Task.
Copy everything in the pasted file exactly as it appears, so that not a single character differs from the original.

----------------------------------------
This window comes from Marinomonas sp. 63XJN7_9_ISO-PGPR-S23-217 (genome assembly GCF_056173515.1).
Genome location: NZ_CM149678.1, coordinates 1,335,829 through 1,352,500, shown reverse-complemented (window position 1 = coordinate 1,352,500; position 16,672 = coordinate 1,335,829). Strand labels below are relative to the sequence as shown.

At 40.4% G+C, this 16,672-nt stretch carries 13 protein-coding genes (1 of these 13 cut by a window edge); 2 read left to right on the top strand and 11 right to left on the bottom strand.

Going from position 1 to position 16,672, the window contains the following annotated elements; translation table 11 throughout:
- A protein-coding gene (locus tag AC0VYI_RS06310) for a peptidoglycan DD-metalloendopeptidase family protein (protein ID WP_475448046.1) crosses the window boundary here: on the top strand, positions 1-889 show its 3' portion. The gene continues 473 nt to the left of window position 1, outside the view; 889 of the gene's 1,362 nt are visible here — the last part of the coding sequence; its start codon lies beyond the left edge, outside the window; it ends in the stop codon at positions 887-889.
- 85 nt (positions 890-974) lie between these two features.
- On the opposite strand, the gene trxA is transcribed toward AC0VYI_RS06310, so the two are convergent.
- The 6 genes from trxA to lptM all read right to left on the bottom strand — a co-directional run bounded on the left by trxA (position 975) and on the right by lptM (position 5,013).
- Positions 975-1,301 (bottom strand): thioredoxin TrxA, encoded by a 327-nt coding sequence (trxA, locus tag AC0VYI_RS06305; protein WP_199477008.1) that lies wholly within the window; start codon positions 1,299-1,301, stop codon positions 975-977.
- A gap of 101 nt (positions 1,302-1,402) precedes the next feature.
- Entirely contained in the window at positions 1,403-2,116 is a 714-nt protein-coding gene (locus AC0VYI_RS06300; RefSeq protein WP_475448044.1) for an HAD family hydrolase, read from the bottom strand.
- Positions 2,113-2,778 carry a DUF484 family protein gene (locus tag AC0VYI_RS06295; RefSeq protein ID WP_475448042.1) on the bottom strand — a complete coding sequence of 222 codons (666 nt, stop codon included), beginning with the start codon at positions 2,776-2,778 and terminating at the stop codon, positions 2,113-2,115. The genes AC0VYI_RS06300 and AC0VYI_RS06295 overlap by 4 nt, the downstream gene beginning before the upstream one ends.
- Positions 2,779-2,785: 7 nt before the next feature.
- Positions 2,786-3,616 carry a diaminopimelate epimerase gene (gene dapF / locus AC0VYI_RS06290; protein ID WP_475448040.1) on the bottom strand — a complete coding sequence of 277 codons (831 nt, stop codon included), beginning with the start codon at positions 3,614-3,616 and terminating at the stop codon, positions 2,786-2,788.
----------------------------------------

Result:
This window comes from Marinomonas sp. 63XJN7_9_ISO-PGPR-S23-217 (genome assembly GCF_056173515.1).
Genome location: NZ_CM149678.1, coordinates 1,335,829 through 1,352,500, shown reverse-complemented (window position 1 = coordinate 1,352,500; position 16,672 = coordinate 1,335,829). Strand labels below are relative to the sequence as shown.

At 40.4% G+C, this 16,672-nt stretch carries 13 protein-coding genes (1 of these 13 cut by a window edge); 2 read left to right on the top strand and 11 right to left on the bottom strand.

Going from position 1 to position 16,672, the window contains the following annotated elements; translation table 11 throughout:
- A protein-coding gene (locus tag AC0VYI_RS06310) for a peptidoglycan DD-metalloendopeptidase family protein (protein ID WP_475448046.1) crosses the window boundary here: on the top strand, positions 1-889 show its 3' portion. The gene continues 473 nt to the left of window position 1, outside the view; 889 of the gene's 1,362 nt are visible here — the last part of the coding sequence; its start codon lies beyond the left edge, outside the window; it ends in the stop codon at positions 887-889.
- 85 nt (positions 890-974) lie between these two features.
- On the opposite strand, the gene trxA is transcribed toward AC0VYI_RS06310, so the two are convergent.
- The 6 genes from trxA to lptM all read right to left on the bottom strand — a co-directional run bounded on the left by trxA (position 975) and on the right by lptM (position 5,013).
- Positions 975-1,301 (bottom strand): thioredoxin TrxA, encoded by a 327-nt coding sequence (trxA, locus tag AC0VYI_RS06305; protein WP_199477008.1) that lies wholly within the window; start codon positions 1,299-1,301, stop codon positions 975-977.
- A gap of 101 nt (positions 1,302-1,402) precedes the next feature.
- Entirely contained in the window at positions 1,403-2,116 is a 714-nt protein-coding gene (locus AC0VYI_RS06300; RefSeq protein WP_475448044.1) for an HAD family hydrolase, read from the bottom strand.
- Positions 2,113-2,778 carry a DUF484 family protein gene (locus tag AC0VYI_RS06295; RefSeq protein ID WP_475448042.1) on the bottom strand — a complete coding sequence of 222 codons (666 nt, stop codon included), beginning with the start codon at positions 2,776-2,778 and terminating at the stop codon, positions 2,113-2,115. The genes AC0VYI_RS06300 and AC0VYI_RS06295 overlap by 4 nt, the downstream gene beginning before the upstream one ends.
- Positions 2,779-2,785: 7 nt before the next feature.
- Positions 2,786-3,616 carry a diaminopimelate epimerase gene (gene dapF / locus AC0VYI_RS06290; protein ID WP_475448040.1) on the bottom strand — a complete coding sequence of 277 codons (831 nt, stop codon included), beginning with the start codon at positions 3,614-3,616 and terminating at the stop codon, positions 2,786-2,788.